DES MOINES, Iowa -- For many people, simply mentioning the word ‘ticks’ makes the skin crawl; but if tick-borne illnesses like Lyme Disease or Rocky Mountain Spotted Fever isn't enough, now experts are worried by a new, deadlier virus.
It's called the Powassan Virus; it's spreading, there's no cure, and 10% of the cases are fatal.
The virus itself isn't new, but experts say it has recently mutated.
“In recent years this virus has switched into a different type of tick host, a vector that can actually be more widespread into deer ticks which spread Lyme's Disease and a whole other slew of tick-borne pathogens” said Dr. Ryan Smith, an Iowa State Professor of Medical Entomology
Unlike Lyme Disease, the transition of Powassan can be fast.
“With Lyme Disease, you're looking at a little bit over a day for the bacteria to be transmitted. From my understanding this can happen within an hour” said Dr. Smith.
But how widespread is the virus? Since 2006 there have only been 68 cases nationwide. However, that number has increased over the years. Meanwhile, it has only been reported in Minnesota, Wisconsin, and on the East Coast; but that doesn't mean Iowa is out of the woods.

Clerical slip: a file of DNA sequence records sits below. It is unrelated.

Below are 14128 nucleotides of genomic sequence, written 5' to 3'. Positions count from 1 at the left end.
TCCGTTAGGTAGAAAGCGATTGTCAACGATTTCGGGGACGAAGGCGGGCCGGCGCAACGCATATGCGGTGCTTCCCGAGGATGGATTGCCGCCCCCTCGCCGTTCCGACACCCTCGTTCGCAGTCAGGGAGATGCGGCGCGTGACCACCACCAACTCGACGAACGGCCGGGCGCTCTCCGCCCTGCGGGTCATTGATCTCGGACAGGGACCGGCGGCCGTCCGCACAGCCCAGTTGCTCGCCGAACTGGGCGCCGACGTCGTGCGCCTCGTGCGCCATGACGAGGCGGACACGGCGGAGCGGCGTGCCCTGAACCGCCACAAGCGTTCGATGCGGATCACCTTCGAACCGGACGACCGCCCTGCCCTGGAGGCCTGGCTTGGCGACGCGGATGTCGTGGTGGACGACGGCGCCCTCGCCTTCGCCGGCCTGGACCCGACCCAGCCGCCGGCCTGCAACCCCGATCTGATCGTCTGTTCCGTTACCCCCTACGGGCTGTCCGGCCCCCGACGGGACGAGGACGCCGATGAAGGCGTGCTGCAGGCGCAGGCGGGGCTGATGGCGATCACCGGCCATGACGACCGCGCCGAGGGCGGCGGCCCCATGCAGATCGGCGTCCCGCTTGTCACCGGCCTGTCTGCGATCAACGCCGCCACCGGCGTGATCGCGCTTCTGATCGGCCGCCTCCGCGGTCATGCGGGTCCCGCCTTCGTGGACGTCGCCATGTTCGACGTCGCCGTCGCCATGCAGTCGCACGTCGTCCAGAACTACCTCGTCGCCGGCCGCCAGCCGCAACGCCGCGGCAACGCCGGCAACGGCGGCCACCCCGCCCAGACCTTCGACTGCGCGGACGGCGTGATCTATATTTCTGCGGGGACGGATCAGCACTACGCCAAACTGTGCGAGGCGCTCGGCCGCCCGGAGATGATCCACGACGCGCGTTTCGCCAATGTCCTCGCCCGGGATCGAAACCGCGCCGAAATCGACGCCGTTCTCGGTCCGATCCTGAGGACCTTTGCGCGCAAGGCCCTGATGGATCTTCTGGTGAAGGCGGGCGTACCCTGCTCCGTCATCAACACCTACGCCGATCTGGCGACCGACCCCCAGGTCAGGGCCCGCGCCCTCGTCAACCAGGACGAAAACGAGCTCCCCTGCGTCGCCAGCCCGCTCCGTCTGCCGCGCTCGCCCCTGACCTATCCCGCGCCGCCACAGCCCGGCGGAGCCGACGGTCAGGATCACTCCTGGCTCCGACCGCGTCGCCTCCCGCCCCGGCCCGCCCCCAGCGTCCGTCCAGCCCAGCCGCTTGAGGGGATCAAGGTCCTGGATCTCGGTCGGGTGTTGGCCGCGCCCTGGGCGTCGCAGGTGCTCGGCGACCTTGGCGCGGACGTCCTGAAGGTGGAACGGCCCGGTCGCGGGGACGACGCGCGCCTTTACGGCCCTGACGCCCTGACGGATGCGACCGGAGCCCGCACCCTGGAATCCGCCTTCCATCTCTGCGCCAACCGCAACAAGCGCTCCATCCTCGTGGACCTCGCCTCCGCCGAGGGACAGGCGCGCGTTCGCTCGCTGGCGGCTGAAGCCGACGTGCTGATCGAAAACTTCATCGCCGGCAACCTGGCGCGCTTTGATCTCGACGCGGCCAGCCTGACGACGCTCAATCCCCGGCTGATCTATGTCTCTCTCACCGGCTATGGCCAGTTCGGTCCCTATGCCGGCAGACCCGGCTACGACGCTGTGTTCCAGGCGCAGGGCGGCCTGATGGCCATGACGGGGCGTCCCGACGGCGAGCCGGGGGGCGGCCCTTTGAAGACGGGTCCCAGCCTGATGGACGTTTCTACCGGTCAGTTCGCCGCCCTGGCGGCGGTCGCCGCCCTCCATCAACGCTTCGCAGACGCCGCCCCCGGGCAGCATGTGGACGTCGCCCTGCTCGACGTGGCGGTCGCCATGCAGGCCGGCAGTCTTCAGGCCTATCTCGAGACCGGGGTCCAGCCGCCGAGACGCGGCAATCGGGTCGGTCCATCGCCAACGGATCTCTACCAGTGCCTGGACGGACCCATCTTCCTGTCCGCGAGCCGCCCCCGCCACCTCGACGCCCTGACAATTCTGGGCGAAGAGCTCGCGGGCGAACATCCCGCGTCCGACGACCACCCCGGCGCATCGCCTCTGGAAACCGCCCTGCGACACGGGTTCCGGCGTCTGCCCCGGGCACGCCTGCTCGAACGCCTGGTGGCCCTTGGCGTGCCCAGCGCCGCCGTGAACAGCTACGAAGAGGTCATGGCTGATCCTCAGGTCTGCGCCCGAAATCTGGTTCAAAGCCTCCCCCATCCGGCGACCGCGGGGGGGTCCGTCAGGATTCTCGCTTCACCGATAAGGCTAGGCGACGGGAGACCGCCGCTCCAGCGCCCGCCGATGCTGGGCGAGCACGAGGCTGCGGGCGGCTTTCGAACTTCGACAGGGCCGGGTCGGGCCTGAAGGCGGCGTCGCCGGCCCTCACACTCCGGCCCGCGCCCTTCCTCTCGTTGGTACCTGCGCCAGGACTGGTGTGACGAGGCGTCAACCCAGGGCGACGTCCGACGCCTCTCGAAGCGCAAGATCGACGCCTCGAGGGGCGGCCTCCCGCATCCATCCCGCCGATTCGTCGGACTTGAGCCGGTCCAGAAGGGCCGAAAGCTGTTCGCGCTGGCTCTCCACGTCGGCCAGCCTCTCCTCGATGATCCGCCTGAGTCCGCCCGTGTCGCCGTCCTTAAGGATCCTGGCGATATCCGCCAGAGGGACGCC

“Iowa has yet to see a case of Powassan Fever, but we do have the ticks. So, if we have the ticks, we're always at risk, and since this is relatively new and spreading this could be on the very near future” said Dr. Smith.
The thought of that is scary. The virus attacks the nervous system, and if patients survive, there can be long term effects.
“A lot of the stuff is almost like they've had a stroke, so long term weakness, long term thinking difficulties or memory problems, things along those lines that they may have to go to rehabilitation for” said Geoff Wall, Professor of Pharmacy Practice at Drake University.
What's also concerning to doctors is the lack of specific symptoms. Powassan initially causes a flu-like fever, headache, vomiting and weakness; with later symptoms of confusion, loss of coordination and speech difficulties. Some patients show no symptoms at all.
With no vaccine doctors can only manage the inflammation while the body fights off the virus.
“Prevention is the key here because you don't want to get it” said Professor Wall.
Dr. Smith says bites are best prevented by using bug spray with DEET, wearing long clothes in the woods, and constantly checking yourself for ticks.